Being observant, reporting suspicions can make difference for hurting children
If a child is hurting, we wouldn’t hesitate to help.
Or would we?
In a five-year span, 22,830 children were victims of some type of neglect or abuse in West Virginia. That’s an overwhelming number to think about.
Gee makes major impact and earns another term as WVU president
Let’s imagine that a graduate from West Virginia University in the early 1980s, when E. Gordon Gee was president, came back to get an extra degree now and couldn’t believe that E. Gordon Gee is “still” the president of WVU.
Effort to encourage purchase of goods produced in U.S. deserves support
The concept of encouraging the purchase of American-made products is certainly not new.
On the federal level, the Buy American Act was passed in 1933 by Congress and signed by President Herbert Hoover. It required the United States government to prefer U.S.-made products in its purchases.
‘Stop Meth, Not Meds’ backed by readers
In West Virginia, there is something referred to as “stop-sale technology” that prevents a person from going to more than one pharmacy to purchase over-the-counter medication that contains the active ingredient pseudoephedrine, a nasal decongestant.
It’s not an issue of stuffy noses that lawmakers were worried about when they created the system.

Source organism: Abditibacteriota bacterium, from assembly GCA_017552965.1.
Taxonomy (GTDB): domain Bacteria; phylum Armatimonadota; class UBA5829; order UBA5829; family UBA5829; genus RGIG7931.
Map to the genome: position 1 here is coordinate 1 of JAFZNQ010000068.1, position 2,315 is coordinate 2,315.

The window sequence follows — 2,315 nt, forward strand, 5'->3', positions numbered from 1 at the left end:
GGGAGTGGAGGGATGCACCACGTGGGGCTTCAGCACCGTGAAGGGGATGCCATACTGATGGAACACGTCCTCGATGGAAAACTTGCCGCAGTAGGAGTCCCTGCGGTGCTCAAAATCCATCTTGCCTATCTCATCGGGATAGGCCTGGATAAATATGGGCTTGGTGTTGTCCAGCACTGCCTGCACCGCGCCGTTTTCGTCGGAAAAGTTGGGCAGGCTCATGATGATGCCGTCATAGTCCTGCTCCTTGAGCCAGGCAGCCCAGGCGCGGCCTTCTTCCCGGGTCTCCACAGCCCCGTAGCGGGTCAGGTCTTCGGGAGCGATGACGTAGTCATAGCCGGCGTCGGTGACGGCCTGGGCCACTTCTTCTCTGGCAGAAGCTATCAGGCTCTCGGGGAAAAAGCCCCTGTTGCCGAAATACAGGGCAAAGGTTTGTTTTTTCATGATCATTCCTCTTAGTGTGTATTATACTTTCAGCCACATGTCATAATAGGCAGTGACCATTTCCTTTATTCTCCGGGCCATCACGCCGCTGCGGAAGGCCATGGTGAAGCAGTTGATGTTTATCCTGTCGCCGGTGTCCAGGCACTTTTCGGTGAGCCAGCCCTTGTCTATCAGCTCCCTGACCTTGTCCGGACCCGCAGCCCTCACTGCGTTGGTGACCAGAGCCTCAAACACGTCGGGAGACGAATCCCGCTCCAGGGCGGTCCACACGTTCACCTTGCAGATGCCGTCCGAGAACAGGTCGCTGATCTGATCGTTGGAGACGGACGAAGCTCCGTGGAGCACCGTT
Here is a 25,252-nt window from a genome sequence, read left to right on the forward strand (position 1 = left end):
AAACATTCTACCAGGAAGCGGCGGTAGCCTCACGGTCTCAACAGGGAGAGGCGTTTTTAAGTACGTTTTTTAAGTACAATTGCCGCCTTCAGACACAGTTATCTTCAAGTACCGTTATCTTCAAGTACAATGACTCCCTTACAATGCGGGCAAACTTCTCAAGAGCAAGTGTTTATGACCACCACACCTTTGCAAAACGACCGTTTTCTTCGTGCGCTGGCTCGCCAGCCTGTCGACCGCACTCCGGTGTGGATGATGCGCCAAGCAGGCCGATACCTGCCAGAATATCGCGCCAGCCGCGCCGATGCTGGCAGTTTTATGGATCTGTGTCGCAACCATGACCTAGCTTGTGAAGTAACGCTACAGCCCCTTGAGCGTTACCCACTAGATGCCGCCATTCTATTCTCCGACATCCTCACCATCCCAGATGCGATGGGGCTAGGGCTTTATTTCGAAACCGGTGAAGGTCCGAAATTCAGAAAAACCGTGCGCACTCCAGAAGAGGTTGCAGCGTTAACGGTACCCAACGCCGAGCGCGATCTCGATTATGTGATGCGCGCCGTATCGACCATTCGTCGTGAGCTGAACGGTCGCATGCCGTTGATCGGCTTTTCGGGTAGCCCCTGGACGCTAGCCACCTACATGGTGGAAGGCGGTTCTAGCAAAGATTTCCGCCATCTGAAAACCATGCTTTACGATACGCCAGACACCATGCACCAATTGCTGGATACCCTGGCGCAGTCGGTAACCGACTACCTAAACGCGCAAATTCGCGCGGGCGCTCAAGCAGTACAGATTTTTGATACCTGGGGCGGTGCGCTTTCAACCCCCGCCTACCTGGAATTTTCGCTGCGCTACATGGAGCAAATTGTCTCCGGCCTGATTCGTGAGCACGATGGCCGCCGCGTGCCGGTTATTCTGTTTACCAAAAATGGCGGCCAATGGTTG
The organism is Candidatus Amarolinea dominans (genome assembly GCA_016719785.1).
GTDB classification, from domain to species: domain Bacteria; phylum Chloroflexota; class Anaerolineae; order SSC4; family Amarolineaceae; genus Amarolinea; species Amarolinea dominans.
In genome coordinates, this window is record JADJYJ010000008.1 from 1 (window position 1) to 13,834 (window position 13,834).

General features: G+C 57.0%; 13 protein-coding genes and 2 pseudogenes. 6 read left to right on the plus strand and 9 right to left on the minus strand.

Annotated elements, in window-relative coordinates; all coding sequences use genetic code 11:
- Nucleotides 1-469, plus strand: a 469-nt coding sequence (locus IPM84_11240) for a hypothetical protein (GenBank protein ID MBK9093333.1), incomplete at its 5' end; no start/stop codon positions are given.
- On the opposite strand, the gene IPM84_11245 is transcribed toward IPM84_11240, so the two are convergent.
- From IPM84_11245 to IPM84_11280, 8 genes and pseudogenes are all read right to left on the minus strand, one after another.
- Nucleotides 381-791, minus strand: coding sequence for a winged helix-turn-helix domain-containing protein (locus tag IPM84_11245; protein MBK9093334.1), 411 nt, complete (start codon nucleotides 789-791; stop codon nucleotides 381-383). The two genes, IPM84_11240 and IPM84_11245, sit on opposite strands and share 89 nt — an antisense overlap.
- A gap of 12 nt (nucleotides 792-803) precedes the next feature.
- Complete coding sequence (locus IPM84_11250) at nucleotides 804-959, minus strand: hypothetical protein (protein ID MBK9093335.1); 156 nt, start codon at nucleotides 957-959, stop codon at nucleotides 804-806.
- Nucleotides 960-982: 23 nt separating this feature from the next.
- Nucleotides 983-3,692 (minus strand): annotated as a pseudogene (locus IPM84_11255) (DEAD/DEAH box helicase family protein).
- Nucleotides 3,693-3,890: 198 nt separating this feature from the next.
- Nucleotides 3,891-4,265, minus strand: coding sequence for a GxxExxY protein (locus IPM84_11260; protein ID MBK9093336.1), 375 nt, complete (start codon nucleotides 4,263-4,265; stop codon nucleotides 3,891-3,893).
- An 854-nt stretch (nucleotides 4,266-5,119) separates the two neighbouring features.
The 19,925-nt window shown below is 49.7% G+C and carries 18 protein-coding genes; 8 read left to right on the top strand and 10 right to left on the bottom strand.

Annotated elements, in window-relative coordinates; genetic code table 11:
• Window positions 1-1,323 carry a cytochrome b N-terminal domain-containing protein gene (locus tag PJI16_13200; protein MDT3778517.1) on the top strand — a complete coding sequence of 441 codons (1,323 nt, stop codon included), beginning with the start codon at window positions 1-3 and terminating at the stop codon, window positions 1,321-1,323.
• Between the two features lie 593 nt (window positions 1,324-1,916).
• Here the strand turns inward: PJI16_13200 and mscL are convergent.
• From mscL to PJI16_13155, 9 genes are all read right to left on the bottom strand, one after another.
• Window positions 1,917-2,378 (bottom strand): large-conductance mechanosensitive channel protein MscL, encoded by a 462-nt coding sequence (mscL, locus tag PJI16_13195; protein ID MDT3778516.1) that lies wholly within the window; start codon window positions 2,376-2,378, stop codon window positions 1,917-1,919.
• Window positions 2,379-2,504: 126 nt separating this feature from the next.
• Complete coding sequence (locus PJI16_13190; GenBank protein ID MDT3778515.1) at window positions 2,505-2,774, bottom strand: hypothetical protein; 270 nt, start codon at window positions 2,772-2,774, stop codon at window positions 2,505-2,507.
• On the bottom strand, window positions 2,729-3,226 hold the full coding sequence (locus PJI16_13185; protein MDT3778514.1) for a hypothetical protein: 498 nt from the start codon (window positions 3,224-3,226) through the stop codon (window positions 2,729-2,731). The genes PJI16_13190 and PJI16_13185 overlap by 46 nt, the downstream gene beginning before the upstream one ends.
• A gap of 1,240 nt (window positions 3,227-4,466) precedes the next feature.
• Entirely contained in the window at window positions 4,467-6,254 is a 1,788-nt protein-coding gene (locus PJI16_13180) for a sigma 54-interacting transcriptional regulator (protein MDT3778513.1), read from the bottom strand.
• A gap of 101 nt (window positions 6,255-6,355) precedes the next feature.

Even small steps play part in critical mission to reduce childhood obesity
Just two years ago, more than one-third of children and adolescents were overweight or obese, meaning they had excess body weight based on their height.
It’s a troubling statistic, and one that health officials have worked diligently to reverse.
Cutting-edge heart procedure at Mon General is saving lives
“I used to think I wouldn’t live to be 50. Well, I made it to 50 and then some,” Pearl Walls said.
Walls is likely alive today and able to tell her story to the Times West Virginian because of a cutting-edge procedure performed at Monongalia General Hospital — a Transcatheter Aortic Valve Replacement (TAVR), which was only approved for use by the FDA in 2011.
Celebrate Dr. Seuss’ many works, magic words
You know his words.
You know them well.
Funds donated to United Way make community healthier, happier, safer place
A dollar you give to the United Way of Marion County could feed a hungry family.
That dollar could protect a woman and her children from an abuser.
Or the dollar could mean that a family receives credit counseling to lift them out of overwhelming debt.
It could fund Scouting programs, where boys and girls learn lifelong lessons.
Project Launchpad puts critical concept of diversifying state economy into play
The case for diversifying the state of West Virginia’s economy is past the point of debate.
While it is our hope that coal can continue to have a role in our nation’s power-generating matrix, we’ve learned our lesson about over-dependence on a single industry. Particularly being overly dependent on an industry that, in the eyes of federal regulators, is out of fashion.
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- Coal industry can’t afford to give this administration and EPA more ammunition